Port of Rotterdam proposed for waste-to-chemicals plant
Partners of a Netherlands-based Waste-to Chemicals project consortium have proposed the Port of Rotterdam as the location for a planned residual waste to methanol plant. The methanol is to be used as a feedstock by the chemical industry.
Consisting of AkzoNobel, Van Gansewinkel, Air Liquide, AVR and Enerkem, the waste to chemicals partnership has announced that seeks to build its waste-to-chemicals plant in Rotterdam in collaboration with the Port of Rotterdam, the City of Rotterdam, the province of South Holland and InnovationQuarter. The announcement marks the beginning of a new phase for the members of the consortium who will now work together to finalise the business case which involves the selection of the exact location within the Port of Rotterdam and the start of the application process for the necessary permits.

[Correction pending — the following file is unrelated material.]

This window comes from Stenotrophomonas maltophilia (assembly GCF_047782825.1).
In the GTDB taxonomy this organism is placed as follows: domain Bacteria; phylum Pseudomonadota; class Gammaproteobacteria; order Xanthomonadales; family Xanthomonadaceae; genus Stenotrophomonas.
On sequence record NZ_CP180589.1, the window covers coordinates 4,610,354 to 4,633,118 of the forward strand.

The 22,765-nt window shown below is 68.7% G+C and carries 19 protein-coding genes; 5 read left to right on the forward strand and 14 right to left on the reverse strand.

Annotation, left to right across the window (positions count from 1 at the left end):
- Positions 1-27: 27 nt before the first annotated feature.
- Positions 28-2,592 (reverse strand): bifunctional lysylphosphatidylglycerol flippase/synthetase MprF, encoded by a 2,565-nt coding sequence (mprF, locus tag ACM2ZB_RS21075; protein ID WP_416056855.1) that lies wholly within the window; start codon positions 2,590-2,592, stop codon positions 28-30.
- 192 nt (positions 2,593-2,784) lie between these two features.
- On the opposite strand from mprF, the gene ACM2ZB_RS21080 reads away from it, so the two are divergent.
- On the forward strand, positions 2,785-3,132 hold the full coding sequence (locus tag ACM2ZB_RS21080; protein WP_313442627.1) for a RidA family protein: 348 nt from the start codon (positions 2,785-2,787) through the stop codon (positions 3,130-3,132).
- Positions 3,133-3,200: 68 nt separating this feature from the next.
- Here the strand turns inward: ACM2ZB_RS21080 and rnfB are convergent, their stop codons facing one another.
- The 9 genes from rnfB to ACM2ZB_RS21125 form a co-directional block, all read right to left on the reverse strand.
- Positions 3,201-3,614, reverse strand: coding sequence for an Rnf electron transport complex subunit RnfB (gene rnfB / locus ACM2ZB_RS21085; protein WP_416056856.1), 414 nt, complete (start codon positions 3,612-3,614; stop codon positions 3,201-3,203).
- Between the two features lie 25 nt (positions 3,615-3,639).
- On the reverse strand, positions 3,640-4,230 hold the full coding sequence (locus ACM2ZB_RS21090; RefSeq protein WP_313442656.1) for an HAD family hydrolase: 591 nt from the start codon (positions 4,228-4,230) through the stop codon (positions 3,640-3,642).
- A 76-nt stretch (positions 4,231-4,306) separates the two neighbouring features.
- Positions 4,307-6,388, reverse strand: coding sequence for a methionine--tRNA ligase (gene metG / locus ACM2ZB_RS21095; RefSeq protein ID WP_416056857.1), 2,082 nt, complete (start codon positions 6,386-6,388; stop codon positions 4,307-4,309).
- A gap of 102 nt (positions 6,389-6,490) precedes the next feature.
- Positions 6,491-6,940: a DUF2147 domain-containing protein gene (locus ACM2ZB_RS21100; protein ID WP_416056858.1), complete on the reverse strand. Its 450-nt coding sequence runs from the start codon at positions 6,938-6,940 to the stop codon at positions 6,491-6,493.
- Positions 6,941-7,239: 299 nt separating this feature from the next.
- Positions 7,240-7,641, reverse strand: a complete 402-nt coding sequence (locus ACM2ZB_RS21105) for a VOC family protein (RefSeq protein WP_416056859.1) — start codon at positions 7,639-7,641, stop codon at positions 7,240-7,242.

The new chemical plant will use process technology developed by Canadian partner Enerkem to convert residual waste into methanol. The methanol will then be converted into chemicals such as acetic acid, thickening agents and dimethyl ether (DME). These chemicals are currently produced almost entirely from fossil fuels. The planned facility will therefore provide a sustainable alternative by producing a renewable chemical and will represent a significant step toward a sustainable and circular approach to waste management in Rotterdam. Enerkem have a commercial waste to methanol plant in operation in Edmonton, Canada.
– We are excited to help advance the circular economy in the Netherlands with our proprietary chemical recycling technology which provides a cost-effective solution that complements source separation and conventional recycling and produces a renewable raw material for the chemical industry, said Timothy J. Cesarek, Senior Vice President, Business Development at Enerkem in a statement.